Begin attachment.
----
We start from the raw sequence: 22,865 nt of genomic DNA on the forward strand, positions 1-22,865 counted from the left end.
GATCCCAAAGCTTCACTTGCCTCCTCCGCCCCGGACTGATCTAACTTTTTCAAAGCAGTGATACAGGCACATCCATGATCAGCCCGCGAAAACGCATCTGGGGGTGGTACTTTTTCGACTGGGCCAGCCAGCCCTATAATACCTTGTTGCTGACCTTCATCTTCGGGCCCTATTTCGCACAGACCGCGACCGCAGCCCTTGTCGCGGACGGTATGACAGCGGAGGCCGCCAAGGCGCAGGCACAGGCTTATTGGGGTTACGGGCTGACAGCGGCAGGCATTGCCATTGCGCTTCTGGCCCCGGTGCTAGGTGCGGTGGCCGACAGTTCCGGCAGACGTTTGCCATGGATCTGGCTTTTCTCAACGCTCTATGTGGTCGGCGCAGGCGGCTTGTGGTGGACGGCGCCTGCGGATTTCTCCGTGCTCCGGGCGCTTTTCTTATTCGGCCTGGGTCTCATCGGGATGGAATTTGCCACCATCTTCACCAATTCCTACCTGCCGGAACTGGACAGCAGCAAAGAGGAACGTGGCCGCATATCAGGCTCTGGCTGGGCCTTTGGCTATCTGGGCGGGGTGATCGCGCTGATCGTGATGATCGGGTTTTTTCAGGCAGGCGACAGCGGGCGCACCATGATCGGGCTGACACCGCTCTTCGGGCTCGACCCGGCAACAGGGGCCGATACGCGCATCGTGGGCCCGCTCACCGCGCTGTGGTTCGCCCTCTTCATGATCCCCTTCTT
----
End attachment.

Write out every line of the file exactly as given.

We start from the raw sequence: 22,865 nt of genomic DNA on the forward strand, positions 1-22,865 counted from the left end.
GATCCCAAAGCTTCACTTGCCTCCTCCGCCCCGGACTGATCTAACTTTTTCAAAGCAGTGATACAGGCACATCCATGATCAGCCCGCGAAAACGCATCTGGGGGTGGTACTTTTTCGACTGGGCCAGCCAGCCCTATAATACCTTGTTGCTGACCTTCATCTTCGGGCCCTATTTCGCACAGACCGCGACCGCAGCCCTTGTCGCGGACGGTATGACAGCGGAGGCCGCCAAGGCGCAGGCACAGGCTTATTGGGGTTACGGGCTGACAGCGGCAGGCATTGCCATTGCGCTTCTGGCCCCGGTGCTAGGTGCGGTGGCCGACAGTTCCGGCAGACGTTTGCCATGGATCTGGCTTTTCTCAACGCTCTATGTGGTCGGCGCAGGCGGCTTGTGGTGGACGGCGCCTGCGGATTTCTCCGTGCTCCGGGCGCTTTTCTTATTCGGCCTGGGTCTCATCGGGATGGAATTTGCCACCATCTTCACCAATTCCTACCTGCCGGAACTGGACAGCAGCAAAGAGGAACGTGGCCGCATATCAGGCTCTGGCTGGGCCTTTGGCTATCTGGGCGGGGTGATCGCGCTGATCGTGATGATCGGGTTTTTTCAGGCAGGCGACAGCGGGCGCACCATGATCGGGCTGACACCGCTCTTCGGGCTCGACCCGGCAACAGGGGCCGATACGCGCATCGTGGGCCCGCTCACCGCGCTGTGGTTCGCCCTCTTCATGATCCCCTTCTT